According to the Focolare Movement’s preliminary data, as of May 12, thousands of participants in 60 countries joined more than 170 Run4Unity events, and together traversed nearly 6,700 kilometers (4,163 miles), recorded more than 12,000 minutes of exercise, and planted 2,000 trees and counting.

Local Focolare groups raised money or partnered with organizations to cover the cost of tree plantings. In some places, like Kenya, they planted trees themselves. Others, like the community in the French Alps, teamed with environmental organizations based in different countries to plant trees there. 

The Focolare Movement reached out to Plant for the Planet to help its groups understand which trees to plant and where best to plant them.

While a few events took place around Earth Day, including a tree planting and eco-workshops in Rome, and others the weekend of May 13-14, the main day was May 7, where an eco-relay had Focolare groups in different countries connecting and passing a « virtual baton » to one another across time zones as one event was ending and another was about to begin.

The 2023 Run4Unity began in Fiji, where the sun first rises. The island nation is also a symbolic setting of the tolls of climate change. There, teens played games at the Pacific Regional Seminary of St. Peter Claver in the Suva Archdiocese, where Margaret Karram, president of the Focolare Movement, helped them plant two trees: a native sandalwood and a citrus tree, which require each other in order to produce fruit.

The decision to plant those specific trees sends a message « to the whole world that we need each other, » Panzarini said.

« We all need to do our part in order to reach the goal of this climate justice for all, » she told EarthBeat.

Around noon local time, the participants in Fiji paused the games and tree planting for the « timeout for peace, » where they were joined by video with fellow teens in Nagasaki, Japan, to pray together for peace and virtually « pass » the baton to the next time zone.

At the Heba Kosha Community Center in Nagasaki, site of the second atomic bomb dropped by the U.S. on Japan, teens rang peace bells after their run, calling attention to the immense destruction nuclear weapons pose both to people and nature.

From there, the « virtual baton » moved across the global map, making stops in Indonesia, Lebanon, Benin, Slovakia, El Salvador and Colombia.

In war-torn Ukraine, Run4Unity participants cleaned up trash around the Church of the Nativity of Mary, in the southwestern city of Uzhhorod, and connected with a group in Italy who did fundraising activities for Ukrainian refugees.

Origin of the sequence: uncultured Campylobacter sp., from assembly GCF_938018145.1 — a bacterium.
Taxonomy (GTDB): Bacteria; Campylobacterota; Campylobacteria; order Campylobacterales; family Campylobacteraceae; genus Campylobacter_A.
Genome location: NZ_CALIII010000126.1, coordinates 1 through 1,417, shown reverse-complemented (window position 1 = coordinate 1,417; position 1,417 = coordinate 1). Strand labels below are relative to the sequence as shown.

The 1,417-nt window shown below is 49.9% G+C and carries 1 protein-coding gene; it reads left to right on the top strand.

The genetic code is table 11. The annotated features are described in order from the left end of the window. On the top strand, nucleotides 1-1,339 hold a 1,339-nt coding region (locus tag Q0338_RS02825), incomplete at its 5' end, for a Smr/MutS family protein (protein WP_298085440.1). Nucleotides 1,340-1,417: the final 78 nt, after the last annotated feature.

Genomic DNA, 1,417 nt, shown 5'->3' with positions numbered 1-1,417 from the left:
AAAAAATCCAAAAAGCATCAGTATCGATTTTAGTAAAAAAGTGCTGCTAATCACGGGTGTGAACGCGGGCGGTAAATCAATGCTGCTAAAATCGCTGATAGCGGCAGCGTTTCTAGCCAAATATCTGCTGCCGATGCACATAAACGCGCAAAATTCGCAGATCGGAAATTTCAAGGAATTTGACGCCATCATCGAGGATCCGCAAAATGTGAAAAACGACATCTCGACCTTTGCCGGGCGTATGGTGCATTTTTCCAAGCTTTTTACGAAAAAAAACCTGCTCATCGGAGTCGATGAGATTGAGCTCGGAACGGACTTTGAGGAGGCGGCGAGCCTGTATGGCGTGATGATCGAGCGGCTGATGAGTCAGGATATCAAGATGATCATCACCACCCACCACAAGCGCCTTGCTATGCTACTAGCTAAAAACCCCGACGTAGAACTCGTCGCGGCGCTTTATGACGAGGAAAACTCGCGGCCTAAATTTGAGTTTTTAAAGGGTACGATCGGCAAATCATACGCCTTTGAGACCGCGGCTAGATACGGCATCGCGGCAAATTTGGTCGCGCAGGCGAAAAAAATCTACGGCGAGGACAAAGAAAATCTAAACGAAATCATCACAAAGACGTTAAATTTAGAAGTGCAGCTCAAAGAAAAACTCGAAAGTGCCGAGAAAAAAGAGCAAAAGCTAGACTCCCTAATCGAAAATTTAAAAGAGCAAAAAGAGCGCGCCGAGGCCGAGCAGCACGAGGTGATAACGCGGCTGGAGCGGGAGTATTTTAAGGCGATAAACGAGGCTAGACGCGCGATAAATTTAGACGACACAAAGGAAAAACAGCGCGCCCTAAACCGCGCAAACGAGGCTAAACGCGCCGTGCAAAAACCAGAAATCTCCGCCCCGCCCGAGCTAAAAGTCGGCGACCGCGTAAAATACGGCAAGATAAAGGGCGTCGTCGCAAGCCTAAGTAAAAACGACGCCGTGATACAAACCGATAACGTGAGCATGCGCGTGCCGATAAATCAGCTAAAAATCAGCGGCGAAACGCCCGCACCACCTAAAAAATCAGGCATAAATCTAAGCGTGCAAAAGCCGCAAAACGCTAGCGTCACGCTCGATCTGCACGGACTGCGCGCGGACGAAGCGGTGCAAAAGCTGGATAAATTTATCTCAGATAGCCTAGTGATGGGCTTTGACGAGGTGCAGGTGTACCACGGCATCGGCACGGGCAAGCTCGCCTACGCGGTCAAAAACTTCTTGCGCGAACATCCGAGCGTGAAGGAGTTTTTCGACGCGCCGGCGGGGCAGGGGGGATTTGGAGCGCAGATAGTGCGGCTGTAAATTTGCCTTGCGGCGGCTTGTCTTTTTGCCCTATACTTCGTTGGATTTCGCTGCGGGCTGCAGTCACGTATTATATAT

Teens in Seoul, South Korea, staged their run through Haneul Park, a hilltop escape of silver grassfields once known as the world’s tallest trash mountain. It was converted from a landfill to a park by city leaders ahead of the 2002 World Cup.

In New Delhi, Adiba Ali, an 18-year-old Muslim student, joined about 50 other people in a 5-kilometer walk in Connaught Place Central Park and raised enough funds to plant 60 trees.

Ali told EarthBeat that the day gave him hope.

« We are living on this planet and have duties and responsibilities to fulfill towards the earth and the nature. This planet is giving so much to us and we must do something in return as well for this planet, for our Mother Earth, » he said in an email.

While organizers suggested groups plant a tree for every minute or kilometer, the decision on how best to respond was left to participants. Some chose to do just that, while others opted for more symbolic approaches.

For instance, in the Italian town of Tivoli, the Focolare group decided to plant a single olive tree. In Tanzania, teens planted 200 avocado trees. In the small village of Manaus in the Brazilian Amazon, 2,700 teens installed a « peace cube » in the city square as a sign of their commitment to live for peace.

Some, like a group of older-aged supporters in southern Brazil, opted to donate to Plant for the Planet and pray for the younger participants around the globe. Similarly, a group of Catholic sisters in Rome celebrated Mass for Run4Unity participants around the world, and then went on a walk themselves.

At the end of their Run4Unity at Lake Aiguebelette, Focolare members played games and danced in the rain. Cardoso Tour said it was a day of fun, but more than that, a sign of hope that « young people are invested in changing the world. »

« That’s really the reason why I participate in the Run4Unity, » she said. « Because I think I want to be someone that brings hope. »